Sports is Politics: Swimming (and) Pools in Postcolonial Singapore
Swimming is a popular sport in Singapore. Many of us know that Singapore won its first Olympic gold medal in the swimming pool in August 2016. Moreover, Singapore is also home to many modern swimming facilities. One of them is the OCBC Aquatic Centre located within the Singapore Sports Hub. The OCBC Aquatic Centre is a 3000-seat aquatics facility with a ten-lane competition pool and an eight-lane training pool. In addition, there are also more than two dozen public swimming pools located around the island.
Why did swimming emerge as a premier sport in post-independence Singapore? In a 2015 journal article titled “Sports is Politics: Swimming (and) Pools in Postcolonial Singapore” published in Asian Studies Review, Ying-Kit Chan (Dept of Chinese Studies) traces the historical roots behind the rise of swimming in Singapore.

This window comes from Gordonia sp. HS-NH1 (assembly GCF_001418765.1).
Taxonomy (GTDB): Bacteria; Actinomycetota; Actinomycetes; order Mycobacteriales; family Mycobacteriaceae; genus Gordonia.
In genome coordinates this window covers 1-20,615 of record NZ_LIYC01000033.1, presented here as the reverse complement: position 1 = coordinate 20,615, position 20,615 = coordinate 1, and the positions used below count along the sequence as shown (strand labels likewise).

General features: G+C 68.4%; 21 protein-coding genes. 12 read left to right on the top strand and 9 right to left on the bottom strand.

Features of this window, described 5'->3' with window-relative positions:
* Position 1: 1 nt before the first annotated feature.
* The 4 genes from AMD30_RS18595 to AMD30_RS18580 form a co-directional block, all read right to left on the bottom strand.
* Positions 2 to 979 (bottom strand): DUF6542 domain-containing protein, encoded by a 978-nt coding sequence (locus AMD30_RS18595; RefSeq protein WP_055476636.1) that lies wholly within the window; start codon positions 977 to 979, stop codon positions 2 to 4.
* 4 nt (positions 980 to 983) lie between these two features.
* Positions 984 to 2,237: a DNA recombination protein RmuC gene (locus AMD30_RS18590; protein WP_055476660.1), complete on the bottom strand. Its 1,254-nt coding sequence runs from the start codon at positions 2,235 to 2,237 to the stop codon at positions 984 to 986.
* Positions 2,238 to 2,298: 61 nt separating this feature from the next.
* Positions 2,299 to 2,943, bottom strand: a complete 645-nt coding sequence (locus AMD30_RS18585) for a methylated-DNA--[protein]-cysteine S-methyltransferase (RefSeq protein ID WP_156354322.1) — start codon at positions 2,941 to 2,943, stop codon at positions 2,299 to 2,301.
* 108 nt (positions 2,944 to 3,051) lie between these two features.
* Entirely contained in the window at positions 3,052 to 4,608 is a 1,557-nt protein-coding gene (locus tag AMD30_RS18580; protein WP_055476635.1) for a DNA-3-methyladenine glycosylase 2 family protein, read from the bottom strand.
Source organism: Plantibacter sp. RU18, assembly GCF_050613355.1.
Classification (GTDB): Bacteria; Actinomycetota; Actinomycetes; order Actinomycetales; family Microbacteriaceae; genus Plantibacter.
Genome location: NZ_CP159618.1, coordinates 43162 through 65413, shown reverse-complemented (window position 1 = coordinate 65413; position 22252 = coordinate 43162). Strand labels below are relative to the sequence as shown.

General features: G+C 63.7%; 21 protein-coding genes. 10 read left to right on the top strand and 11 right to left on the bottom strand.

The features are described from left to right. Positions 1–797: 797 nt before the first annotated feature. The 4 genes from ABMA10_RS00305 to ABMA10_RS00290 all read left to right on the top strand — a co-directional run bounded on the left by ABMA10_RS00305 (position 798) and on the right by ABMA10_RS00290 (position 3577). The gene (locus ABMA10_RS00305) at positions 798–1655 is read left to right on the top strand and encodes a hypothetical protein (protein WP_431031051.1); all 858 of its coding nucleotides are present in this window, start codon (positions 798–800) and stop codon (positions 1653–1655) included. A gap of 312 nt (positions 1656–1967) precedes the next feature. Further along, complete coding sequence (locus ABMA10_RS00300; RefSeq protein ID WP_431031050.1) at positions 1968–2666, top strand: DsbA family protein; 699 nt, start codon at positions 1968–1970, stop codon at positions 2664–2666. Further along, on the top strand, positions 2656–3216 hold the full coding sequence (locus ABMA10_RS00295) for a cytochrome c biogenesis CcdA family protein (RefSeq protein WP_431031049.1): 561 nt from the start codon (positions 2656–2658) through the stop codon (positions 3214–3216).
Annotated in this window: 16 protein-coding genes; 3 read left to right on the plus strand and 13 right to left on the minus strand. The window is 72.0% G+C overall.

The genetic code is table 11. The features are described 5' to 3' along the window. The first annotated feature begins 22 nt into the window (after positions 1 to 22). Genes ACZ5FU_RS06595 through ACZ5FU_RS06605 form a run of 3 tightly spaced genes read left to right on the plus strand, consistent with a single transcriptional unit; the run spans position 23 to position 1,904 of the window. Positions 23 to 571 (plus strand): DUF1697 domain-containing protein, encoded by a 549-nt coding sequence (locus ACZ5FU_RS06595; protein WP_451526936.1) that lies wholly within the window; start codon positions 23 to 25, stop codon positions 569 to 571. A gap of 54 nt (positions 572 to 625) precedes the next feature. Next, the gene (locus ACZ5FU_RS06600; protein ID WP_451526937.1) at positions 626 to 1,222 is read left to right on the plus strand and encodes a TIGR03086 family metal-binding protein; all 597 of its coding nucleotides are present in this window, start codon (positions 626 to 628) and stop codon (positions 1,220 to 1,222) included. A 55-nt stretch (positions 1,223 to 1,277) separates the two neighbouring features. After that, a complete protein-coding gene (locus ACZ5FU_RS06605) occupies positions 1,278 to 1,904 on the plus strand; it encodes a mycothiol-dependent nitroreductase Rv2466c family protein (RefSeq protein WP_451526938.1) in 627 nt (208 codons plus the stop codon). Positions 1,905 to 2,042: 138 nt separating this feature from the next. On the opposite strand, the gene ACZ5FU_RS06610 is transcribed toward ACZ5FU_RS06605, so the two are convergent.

During colonial Singapore, swimming was a bourgeois activity exclusive to the colonials. As such, swimming pools were built only in affluent central districts beyond the reach of the local populace living outside. However, when Singapore became independent in 1965, the new PAP government promised to bring modernity to the masses and swimming was a medium. By constructing swimming pools in public residential estates, the new government was able to introduce swimming to the masses living outside the central districts. It was also a way for the new government to blur the lines of social gentrification produced by colonisation. Ultimately, it gave the PAP the political capital to brandish its credentials as the government that can deliver national development for Singapore.
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